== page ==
Brexit: Food and drink exports ‘still heavily reliant’ on UK

UK accounted for 35 per cent of exports in 2017 despite diversification efforts

Dairy exports now account for one third of all Irish food and drink exports. Photograph: Getty Images

Dairy exports now account for one third of all Irish food and drink exports. Photograph: Getty Images

 

Irish food and drink exports remain heavily reliant on the UK market despite attempts to diversify ahead of Brexit.

Bord Bia’s latest export performance report indicates that the UK accounted for 35 per cent of exports, worth €4.5 billion, in 2017, down from 37 per cent the previous year.

Bord Bia’s chief executive, Tara McCarthy, said Ireland was not running away from the UK despite the threat from Brexit, noting the value of UK sales rose 7 per cent last year.

“We don’t want to talk to our UK customers and say that we don’t want to sell there because nobody knows what the outcome of Brexit is going to be,” she said.

Nonetheless, she said market diversification would be key to managing the Brexit risk and the modest drop in Ireland’s reliance on the UK market, evidenced in the latest figures, represented a “proportionate response to the challenge”.

Bord Bia’s latest annual report shows that exports to other EU countries besides the UK rose 16 per cent to eclipse €4 billion for the first time, mainly driven by strong dairy exports, while global sales outside the EU also hit a record €4 billion.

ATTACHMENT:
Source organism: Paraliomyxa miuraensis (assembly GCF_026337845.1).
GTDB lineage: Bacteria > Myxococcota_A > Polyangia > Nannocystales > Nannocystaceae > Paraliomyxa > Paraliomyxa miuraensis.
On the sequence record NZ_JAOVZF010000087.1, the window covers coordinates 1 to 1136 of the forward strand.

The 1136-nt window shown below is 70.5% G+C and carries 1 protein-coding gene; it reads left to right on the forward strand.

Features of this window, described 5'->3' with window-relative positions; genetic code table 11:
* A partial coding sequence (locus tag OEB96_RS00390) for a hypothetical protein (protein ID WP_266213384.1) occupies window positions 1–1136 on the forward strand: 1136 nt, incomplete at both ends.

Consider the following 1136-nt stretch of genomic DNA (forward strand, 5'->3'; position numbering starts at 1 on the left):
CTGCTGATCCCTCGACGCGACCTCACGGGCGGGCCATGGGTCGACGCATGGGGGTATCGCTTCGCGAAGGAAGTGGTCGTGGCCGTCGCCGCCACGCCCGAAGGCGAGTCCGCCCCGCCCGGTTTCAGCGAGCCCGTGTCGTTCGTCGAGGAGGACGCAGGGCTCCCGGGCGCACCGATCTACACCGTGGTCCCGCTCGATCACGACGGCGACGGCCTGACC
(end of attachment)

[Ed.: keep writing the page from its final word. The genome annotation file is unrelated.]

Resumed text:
The total value of Ireland’s food and drink exports last year rose 13 per cent to a record €12.6 billion.

The eighth successive year of growth was driven by a surge in dairy exports, which increased 19 per cent to exceed €4 billion for the first time. Dairy exports now account for a third of all Irish food and drink exports.

Beefing up

Beef exports, which are heavily reliant on the UK market, were also up 5 per cent to €2.5 billion despite the Brexit-related weakness in sterling.

There was also strong growth in exports of prepared foods, which rose 17 per cent to €2.2 billion, and beverages, which were up 8 per cent to €1.5 billion.

Sales of Irish butter internationally also soared 62 per cent to €879 million, albeit this was nearly entirely down to skyrocketing prices rather than volume increases.

Further market expansion was also recorded in the Middle East, Asia and Africa. Exports to China, driven principally by dairy and pig meat, grew by 5 per cent for the year to €700 million, making it Ireland’s third-largest food and drink export market.

Speaking at the launch, Minister for Agriculture Michael Creed said: “Industry, in line with my department’s market prioritisation strategy, is continuing to diversify, with exports to international markets reaching €4 billion for the first time.”

“Trade with the UK, which remains our most valuable market, has grown in overall terms, despite the difficulty presented by Brexit and a weaker sterling,” he said.

Currency risk

Mr McCarthy said increased volume in key export sectors, combined with strong market returns, helped boost trade throughout 2017.

On a more cautionary note, she highlighted the currency risk that remains for all sectors, especially those such as horticulture and prepared consumer foods that are hugely dependent on the UK market.

“Sterling volatility, combined with slower economic growth, food inflation and lower wage forecasts, will put further pressure on the UK market as an export destination,” she said.

“While the UK remains our most important market, these prospects provide an additional incentive for Irish exporters to explore new markets within the EU 26 and beyond,” she added.